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Intimate Histories

La Victima
Bucking the Border: Teatro Visíon's "La Victima" explores the reality--not the ideology--of the immigrant experience.

Teatro Visión puts a human face on historical facts and figures

By Anne Gelhaus

IT SAYS something about the power of a production when those of us who don't fully understand the language in which it's written can still be moved by it. Such is the case with La Victima, currently being staged by Teatro Visión.

The play is performed almost entirely in Spanish, but that shouldn't deter folks who, like this reviewer, have just a passing familiarity with the language. The script, written collaboratively in 1976 by members of Santa Barbara's Teatro de la Esperanza, paints a poignant portrait of a Mexican immigrant family, and the Teatro Visión cast makes the story resonate.

By focusing on one family, La Victima effectively shows how California's ever-changing immigration policy has shaped Mexican-American society. Each scene in the play is bracketed by a narrative to give an overall sense of the policy's history, allowing the audience to see how each fluctuation in the law has had a deep impact on immigrants' lives.

This combination of historical overview and personal insight is used to great advantage in developing the character of Sammy Mendoza (Pedro Antonio Cuevas). Before Sammy is accidentally separated from his parents, who are being deported from L.A., we are told that in 1932, Herbert Hoover made a pledge to rid the country of Mexicans, resulting in thousands of such fractured families. Before Sammy goes off to serve in the Korean War, we're told that although Mexican Americans comprised about 5 percent of the U.S. population in the WWII years, they made up about 20 percent of the armed forces during that war.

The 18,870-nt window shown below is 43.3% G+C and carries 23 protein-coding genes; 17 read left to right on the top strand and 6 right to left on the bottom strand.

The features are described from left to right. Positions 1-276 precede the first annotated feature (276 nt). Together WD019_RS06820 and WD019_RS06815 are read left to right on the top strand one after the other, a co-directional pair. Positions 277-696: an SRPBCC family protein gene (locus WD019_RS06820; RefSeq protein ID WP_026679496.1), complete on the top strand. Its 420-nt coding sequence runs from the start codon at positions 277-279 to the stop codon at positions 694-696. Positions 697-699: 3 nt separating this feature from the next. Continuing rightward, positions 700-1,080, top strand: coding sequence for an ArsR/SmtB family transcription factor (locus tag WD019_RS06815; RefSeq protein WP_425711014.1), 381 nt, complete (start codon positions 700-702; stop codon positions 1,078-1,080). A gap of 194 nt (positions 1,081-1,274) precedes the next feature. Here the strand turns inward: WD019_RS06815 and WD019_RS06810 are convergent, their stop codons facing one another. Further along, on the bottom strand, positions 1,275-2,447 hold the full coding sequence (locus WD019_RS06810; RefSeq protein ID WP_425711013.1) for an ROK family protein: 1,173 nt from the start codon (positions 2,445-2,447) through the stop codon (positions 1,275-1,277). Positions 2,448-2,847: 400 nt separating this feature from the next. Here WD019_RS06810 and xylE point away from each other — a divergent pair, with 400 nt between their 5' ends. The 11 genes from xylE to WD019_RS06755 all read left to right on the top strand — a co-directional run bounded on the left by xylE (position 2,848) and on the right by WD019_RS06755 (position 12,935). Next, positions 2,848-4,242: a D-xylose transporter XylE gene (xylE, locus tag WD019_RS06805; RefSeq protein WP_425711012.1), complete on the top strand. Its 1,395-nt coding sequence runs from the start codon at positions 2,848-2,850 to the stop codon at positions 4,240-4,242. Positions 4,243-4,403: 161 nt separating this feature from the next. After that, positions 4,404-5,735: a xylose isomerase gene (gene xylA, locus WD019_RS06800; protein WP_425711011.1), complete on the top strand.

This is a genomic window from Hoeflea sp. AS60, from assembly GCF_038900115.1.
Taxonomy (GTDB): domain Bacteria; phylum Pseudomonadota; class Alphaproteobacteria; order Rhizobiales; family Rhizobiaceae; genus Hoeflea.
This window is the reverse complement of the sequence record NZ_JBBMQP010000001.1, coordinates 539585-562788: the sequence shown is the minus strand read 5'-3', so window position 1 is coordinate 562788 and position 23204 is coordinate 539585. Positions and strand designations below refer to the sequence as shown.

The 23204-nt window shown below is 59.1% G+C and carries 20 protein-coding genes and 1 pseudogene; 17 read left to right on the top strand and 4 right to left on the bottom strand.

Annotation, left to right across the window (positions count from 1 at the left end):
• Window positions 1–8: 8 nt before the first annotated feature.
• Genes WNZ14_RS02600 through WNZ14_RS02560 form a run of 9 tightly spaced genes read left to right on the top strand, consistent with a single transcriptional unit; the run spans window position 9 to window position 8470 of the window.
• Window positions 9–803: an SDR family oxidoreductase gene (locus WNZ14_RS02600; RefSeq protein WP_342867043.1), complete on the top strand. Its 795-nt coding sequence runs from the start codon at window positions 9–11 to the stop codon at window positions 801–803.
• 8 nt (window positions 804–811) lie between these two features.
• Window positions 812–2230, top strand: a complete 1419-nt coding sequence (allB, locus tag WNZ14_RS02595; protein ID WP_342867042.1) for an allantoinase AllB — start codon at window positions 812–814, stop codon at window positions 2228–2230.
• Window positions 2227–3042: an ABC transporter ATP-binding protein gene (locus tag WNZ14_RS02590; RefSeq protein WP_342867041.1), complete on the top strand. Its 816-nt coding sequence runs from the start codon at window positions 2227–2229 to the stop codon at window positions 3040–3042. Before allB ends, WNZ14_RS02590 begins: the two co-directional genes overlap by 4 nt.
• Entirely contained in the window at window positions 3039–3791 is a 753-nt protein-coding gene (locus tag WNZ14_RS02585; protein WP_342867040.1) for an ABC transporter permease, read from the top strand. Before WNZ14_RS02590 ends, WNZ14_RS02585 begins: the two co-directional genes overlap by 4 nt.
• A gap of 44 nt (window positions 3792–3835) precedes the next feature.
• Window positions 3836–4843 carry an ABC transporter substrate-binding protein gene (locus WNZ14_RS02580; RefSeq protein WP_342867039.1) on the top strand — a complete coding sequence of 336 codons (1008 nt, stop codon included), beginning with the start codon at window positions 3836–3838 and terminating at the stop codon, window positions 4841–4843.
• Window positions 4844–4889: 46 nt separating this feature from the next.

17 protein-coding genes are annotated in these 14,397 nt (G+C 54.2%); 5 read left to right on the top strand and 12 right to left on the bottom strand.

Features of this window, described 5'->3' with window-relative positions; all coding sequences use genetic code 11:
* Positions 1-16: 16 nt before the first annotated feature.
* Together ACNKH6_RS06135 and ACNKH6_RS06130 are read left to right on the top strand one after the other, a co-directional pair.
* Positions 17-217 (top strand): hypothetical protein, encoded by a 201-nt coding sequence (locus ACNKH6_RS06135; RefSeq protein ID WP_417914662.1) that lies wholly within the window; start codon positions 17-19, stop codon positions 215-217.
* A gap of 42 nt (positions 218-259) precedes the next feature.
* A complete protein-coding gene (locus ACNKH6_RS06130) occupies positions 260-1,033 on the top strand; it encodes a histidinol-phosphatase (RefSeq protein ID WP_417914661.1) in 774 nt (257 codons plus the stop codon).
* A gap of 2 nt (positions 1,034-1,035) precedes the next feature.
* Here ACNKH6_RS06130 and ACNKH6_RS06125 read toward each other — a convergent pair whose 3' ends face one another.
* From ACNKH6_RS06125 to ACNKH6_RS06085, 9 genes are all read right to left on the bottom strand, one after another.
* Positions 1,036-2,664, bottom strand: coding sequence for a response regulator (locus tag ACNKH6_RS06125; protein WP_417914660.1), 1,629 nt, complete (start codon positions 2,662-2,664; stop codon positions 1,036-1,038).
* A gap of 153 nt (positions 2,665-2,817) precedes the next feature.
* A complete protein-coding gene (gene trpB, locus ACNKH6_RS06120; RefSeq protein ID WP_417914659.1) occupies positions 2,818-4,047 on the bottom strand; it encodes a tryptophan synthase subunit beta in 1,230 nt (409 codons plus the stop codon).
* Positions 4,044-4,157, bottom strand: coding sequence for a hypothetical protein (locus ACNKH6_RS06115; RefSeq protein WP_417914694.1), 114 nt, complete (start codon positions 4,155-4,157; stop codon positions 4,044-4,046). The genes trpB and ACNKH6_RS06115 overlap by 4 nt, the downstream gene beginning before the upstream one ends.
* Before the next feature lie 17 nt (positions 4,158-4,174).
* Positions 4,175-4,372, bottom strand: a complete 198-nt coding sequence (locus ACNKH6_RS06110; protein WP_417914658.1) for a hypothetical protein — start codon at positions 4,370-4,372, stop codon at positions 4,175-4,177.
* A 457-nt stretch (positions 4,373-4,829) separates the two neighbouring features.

Cuevas gives a low-key but admirable performance as Sammy, who tries to bury his immigrant past through a career as an INS border guard. While he tries to convince himself that he's assimilated and that he's just doing his job by sending illegals back across la frontera, Sammy's self-doubt and self-loathing are always simmering just below the surface.

Rosa María Escalante is also deftly understated as Amparo Villa, Sammy's long-estranged mother. Amparo's main concern is keeping her family together, which leads her to re-enter California illegally to be with her other two children, who are legal citizens. Even in Amparo's most emotionally broken moments, Escalante plays her character with an impressive inner strength.

While La Victima deals with some heavy subjects, the play contains enough comedy and genuine pathos to avoid a soapbox stance, and even when the actors are quoting statistics, director Elisa Marina Gonzalez makes sure they never sound like they're preaching. The production has a heartfelt quality to it that would come through in any language.


La Victima plays Thursday­Saturday at 8pm through Sept. 21 at City Lights Theater, 529 S. Second Street, San Jose. Tickets are $8-$12 (special "pay what you can" performance Sept. 15, at 2pm). (408/947-8227)

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From the September 12-18, 1996 issue of Metro

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